As the launch customer, Pan Am was the first to begin scheduled service, from San Francisco to Honolulu in April 1949. At the end of 1949 Pan Am, BOAC and American Overseas Airlines (AOA) were flying 377s transatlantic, while Northwest Orient Airlines was flying in the United States; in January 1950 United began flights from San Francisco to Honolulu. Stratocruisers were pressed into emergency military service following the onset of the Korean War. By late 1950, Northwest Orient was serving New York City, Chicago, Detroit, Minneapolis/St. Paul, Milwaukee, Spokane, Seattle, and Honolulu with the aircraft. By late 1952 Northwest had placed the Stratocruiser in service to Tokyo via Anchorage, Alaska. However, Northwest replaced the Stratocruiser on the Honolulu run in 1953 and by late 1955 had replaced it in their Tokyo service. For a short time Pan Am flew their 377s to Beirut, Lebanon; however, after 1954 no 377 was scheduled east of Europe or west of Singapore. Also in 1954, United was operating nonstop service with the Stratocruiser between Los Angeles and Honolulu and also between Seattle and San Francisco. According to its August 1, 1954 system timeable, United's service between Honolulu and Los Angeles and San Francisco operated with the 377 featured an all first class cabin at this time as well. In 1955 BOAC 377s had 50 First Class seats (fare $400 one way New York to London) or 81 Tourist seats (fare $290). In 1956 Pan Am was flying the 377 from Los Angeles and San Francisco to Sydney with stops at Honolulu, Canton Island and Suva (via Nadi Airport in Fiji). By 1958 Pan Am was operating the Stratocruiser between Seattle and Fairbanks, Juneau and Ketchikan in Alaska and between Seattle and Whitehorse in the Yukon Territory of Canada. Within six years of first delivery, the Stratocruiser had carried 3,199,219 passengers; it had completed 3,597 transcontinental flights, and 27,678 transatlantic crossings, and went between the United States and South America 822 times. In these first six years, the Stratocruiser fleet had flown 169,859,579 miles (273,362,494 km).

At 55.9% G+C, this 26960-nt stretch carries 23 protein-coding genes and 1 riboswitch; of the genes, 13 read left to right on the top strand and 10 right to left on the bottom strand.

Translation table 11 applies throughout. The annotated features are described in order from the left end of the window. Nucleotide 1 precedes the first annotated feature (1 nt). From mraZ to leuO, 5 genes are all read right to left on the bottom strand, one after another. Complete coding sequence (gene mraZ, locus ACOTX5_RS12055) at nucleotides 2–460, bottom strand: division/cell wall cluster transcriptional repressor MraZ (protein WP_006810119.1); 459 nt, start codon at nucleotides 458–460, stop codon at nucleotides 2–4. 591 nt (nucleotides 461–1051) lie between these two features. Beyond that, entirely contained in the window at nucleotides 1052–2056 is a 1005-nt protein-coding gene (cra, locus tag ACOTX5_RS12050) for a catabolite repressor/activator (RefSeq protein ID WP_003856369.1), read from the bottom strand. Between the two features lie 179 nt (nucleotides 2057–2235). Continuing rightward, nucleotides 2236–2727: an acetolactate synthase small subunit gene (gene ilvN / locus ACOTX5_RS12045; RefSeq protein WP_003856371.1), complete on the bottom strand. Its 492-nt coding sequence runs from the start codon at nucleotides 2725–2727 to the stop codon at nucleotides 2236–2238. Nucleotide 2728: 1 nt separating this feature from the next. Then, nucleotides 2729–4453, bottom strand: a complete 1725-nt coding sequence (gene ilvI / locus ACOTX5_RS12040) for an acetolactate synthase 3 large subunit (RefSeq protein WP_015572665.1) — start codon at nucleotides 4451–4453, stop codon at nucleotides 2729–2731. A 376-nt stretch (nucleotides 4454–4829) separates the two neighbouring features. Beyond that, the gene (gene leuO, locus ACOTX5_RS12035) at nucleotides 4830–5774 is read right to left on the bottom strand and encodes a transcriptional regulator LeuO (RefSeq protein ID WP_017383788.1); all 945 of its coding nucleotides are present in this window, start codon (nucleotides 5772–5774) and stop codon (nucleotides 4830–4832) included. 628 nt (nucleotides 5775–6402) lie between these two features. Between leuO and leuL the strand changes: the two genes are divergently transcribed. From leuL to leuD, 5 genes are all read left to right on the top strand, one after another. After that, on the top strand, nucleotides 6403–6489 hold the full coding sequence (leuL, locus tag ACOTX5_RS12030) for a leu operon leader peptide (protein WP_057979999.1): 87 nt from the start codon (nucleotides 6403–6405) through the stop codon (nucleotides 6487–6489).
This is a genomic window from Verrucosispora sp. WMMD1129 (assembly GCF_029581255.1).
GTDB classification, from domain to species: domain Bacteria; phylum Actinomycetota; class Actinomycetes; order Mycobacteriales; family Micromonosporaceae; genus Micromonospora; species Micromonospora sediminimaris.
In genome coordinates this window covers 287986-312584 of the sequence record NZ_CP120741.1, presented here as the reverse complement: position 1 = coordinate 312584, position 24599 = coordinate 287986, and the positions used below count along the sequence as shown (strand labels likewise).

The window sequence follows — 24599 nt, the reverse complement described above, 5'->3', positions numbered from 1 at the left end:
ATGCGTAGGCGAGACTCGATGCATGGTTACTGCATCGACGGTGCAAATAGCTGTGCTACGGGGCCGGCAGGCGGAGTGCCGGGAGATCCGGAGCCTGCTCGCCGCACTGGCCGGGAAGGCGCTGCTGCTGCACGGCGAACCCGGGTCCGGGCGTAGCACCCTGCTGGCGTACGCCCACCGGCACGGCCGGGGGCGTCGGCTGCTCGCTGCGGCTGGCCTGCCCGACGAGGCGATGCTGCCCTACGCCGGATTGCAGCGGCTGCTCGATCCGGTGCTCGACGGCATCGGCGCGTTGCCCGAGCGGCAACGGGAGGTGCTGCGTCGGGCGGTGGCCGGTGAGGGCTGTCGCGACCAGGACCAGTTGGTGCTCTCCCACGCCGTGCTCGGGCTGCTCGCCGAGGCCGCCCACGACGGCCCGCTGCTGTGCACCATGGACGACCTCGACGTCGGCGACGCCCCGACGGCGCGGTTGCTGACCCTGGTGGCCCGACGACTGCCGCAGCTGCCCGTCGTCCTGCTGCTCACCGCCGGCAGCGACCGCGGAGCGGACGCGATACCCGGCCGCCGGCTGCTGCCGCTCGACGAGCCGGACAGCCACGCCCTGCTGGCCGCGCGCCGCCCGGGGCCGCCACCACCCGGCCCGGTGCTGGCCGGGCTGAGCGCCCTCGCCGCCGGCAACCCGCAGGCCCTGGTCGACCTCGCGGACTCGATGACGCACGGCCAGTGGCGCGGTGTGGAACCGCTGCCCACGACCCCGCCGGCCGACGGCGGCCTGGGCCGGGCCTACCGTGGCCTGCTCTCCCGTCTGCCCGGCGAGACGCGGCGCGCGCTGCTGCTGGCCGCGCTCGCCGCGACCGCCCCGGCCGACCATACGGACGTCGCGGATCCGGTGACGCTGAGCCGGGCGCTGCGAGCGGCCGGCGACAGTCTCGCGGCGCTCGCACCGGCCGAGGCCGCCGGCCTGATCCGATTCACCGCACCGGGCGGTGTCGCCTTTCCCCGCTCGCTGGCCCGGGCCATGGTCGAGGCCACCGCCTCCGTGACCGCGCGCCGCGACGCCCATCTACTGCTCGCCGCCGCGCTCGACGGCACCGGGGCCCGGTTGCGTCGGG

The 377 was one of the most advanced and capable of the propeller-driven transports, and among the most luxurious, but it was troubled by reliability issues in critical areas, and related issues with maintenance costs. Problems included catastrophic structural failures of propellers, failures of propeller pitch control leading to overspeed incidents, problems related to the poor thermal design of the engine, and aerodynamic problems arising from design constraints imposed by the engine's thermal problems. Its service record was marred by a high incidence of in-flight emergencies and hull-loss accidents related to those issues. The propellers were the subject of Airworthiness Directives in 1955, 1957, and 1958.